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Home / Science / Since landing, NASA will provide the first update on Perseverance Rover

Since landing, NASA will provide the first update on Perseverance Rover



NASA plans to announce what it calls “a series of firsts” in its “Mars 2020 Perseverance” rover mission.

On Friday, members of the Southern California Jet Propulsion Laboratory (JPL) mission team will hold the first press conference since the expedition began, and will land the rover on the surface of the red planet in February.

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The conference call and video will be broadcast live on NASA’s JPL YouTube channel at 3:30 pm EST.

Although little is known about this news, NASA said in a message released on Wednesday that “the mission leader has made substantial progress in preparing the rover for the unpaved road ahead.”

“Since landing, NASA̵

7;s largest and most advanced Mars rover has passed inspections of every system and subsystem, and sent back thousands of images from Jezero Crater. These inspections will continue in the coming days. This Mars The car will be launched first,” the space agency said.

NASA added: “As the rover prepares for surface operations, the checkout and completion milestones of each system mark an important step forward. The main mission is set for the year of Mars or 687 Earths. day.”

In addition to introducing previous achievements, the persevering team will also focus on the “first” that will be achieved after the testing phase.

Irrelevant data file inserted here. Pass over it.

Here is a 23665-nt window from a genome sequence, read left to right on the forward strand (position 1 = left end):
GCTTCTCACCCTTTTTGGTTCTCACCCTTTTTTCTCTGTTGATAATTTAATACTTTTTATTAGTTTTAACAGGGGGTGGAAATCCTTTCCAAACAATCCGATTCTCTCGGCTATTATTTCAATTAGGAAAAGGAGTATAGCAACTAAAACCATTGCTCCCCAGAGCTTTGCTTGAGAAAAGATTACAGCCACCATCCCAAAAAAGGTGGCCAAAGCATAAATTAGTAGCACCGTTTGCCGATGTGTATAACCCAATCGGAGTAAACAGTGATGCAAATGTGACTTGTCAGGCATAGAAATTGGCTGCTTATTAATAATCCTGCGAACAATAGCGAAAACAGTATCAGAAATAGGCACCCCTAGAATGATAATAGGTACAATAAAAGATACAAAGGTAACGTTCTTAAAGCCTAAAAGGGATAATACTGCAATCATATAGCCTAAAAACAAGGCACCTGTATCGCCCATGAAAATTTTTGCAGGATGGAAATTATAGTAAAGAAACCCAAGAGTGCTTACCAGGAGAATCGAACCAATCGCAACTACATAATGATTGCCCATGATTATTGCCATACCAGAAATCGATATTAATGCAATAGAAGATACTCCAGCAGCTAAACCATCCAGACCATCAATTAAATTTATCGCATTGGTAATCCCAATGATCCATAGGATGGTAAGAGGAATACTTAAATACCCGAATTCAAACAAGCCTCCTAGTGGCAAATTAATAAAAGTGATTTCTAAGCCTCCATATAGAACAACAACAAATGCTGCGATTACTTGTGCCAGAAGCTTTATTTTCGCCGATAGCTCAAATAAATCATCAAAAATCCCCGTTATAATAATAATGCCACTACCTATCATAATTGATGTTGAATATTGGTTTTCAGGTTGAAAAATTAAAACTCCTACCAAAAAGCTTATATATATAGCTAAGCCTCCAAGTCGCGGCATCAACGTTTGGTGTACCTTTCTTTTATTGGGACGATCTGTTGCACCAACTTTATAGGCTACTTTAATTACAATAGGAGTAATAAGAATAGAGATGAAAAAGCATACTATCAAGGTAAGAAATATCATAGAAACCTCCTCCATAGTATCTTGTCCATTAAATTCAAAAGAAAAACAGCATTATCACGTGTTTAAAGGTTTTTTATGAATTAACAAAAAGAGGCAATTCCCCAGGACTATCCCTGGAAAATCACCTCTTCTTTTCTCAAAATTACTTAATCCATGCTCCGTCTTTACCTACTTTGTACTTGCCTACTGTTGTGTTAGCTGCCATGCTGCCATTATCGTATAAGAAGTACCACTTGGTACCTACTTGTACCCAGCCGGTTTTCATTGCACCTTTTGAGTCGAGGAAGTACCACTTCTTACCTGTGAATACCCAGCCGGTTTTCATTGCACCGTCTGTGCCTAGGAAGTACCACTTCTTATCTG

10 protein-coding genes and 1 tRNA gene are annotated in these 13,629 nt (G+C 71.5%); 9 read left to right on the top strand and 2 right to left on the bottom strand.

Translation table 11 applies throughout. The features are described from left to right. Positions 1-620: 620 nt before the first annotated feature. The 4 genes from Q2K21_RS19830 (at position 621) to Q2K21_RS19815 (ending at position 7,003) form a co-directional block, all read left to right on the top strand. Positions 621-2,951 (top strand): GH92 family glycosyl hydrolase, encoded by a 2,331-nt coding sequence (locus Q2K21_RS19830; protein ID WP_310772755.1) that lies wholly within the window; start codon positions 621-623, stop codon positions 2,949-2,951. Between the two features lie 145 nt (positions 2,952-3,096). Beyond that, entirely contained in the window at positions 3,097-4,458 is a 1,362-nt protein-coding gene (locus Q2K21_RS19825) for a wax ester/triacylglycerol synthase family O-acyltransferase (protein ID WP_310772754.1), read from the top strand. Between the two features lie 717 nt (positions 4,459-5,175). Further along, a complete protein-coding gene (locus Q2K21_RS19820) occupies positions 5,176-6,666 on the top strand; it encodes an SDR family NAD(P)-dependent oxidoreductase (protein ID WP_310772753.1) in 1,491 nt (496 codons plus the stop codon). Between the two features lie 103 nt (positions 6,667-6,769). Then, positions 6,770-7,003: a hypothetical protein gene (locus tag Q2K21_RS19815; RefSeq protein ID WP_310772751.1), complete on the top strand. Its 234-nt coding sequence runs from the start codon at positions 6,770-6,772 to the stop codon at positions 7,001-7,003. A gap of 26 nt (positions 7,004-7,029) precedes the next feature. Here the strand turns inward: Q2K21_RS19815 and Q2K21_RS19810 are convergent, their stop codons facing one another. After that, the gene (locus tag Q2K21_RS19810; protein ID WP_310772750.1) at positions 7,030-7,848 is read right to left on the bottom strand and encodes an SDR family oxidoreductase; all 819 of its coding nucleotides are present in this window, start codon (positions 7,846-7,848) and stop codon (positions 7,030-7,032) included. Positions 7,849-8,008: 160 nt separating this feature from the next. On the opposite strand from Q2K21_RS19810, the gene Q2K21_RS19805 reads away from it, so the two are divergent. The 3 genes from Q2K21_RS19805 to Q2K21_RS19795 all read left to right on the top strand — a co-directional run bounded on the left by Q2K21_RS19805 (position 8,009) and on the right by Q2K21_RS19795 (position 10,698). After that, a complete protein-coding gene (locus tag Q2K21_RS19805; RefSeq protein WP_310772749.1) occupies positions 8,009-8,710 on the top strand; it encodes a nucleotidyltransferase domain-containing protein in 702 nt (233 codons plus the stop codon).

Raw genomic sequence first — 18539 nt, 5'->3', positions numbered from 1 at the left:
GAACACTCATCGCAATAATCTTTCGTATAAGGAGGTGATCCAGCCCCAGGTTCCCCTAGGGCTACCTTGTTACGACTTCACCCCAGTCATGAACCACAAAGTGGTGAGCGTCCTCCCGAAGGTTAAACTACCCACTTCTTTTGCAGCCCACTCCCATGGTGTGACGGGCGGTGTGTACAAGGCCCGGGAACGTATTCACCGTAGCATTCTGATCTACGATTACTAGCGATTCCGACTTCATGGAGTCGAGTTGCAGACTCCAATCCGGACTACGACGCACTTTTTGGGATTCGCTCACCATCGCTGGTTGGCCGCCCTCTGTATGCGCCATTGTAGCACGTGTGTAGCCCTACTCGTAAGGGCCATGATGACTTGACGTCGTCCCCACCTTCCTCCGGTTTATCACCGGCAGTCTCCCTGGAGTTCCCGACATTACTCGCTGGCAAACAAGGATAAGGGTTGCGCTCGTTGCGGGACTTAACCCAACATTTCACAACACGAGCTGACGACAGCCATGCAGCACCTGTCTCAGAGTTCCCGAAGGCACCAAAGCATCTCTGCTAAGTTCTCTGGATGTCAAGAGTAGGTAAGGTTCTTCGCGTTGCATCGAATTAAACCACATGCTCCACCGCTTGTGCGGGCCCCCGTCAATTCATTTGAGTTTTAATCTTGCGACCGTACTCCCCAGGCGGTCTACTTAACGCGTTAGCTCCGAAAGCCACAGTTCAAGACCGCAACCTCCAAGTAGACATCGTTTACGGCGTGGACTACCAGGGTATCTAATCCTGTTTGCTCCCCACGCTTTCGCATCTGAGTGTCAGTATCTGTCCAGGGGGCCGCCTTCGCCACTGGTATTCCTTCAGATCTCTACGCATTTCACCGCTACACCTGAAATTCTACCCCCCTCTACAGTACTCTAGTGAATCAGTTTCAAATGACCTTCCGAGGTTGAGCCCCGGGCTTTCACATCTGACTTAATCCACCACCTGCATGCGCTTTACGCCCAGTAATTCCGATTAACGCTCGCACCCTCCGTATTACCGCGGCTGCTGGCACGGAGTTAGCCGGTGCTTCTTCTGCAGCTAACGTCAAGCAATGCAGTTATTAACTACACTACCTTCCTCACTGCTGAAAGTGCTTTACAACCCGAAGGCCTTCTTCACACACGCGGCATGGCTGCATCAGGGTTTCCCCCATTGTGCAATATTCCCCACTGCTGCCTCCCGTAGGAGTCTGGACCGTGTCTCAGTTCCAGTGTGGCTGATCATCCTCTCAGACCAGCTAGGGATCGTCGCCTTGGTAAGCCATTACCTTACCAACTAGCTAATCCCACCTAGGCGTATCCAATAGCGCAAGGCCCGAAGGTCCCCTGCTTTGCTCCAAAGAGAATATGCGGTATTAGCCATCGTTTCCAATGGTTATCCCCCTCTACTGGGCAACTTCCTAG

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In a tweet on Wednesday, Iona Brockie, engineer of the 2020 Mars Rover, said that the team has successfully moved the robotic arm of the rover.

@NASAPersevere wrote in an accompanying tweet on the official “Perseverance” account that the roamer has been “carrying out a lot of health checks and getting ready for work.”

The tweet read: “I have checked many tasks, including instrument testing, imaging and boom. Warm up for the science marathon.”

Alana Johnson, a senior communications expert in NASA’s Planetary Sciences Division, told Fox News that this meeting is “the latest briefing on the progress of all system detections.”

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The briefing included Robert Hogg, deputy manager of JPL Perseverance Business Unit, Anais Zarifian, Perseverance Mobility Test Bench Engineer, and Katie Stack Morgan, Associate Scientist of Perseverance Projects.

The public can use the hashtag #CountdownToMars to ask questions on social media during the meeting.


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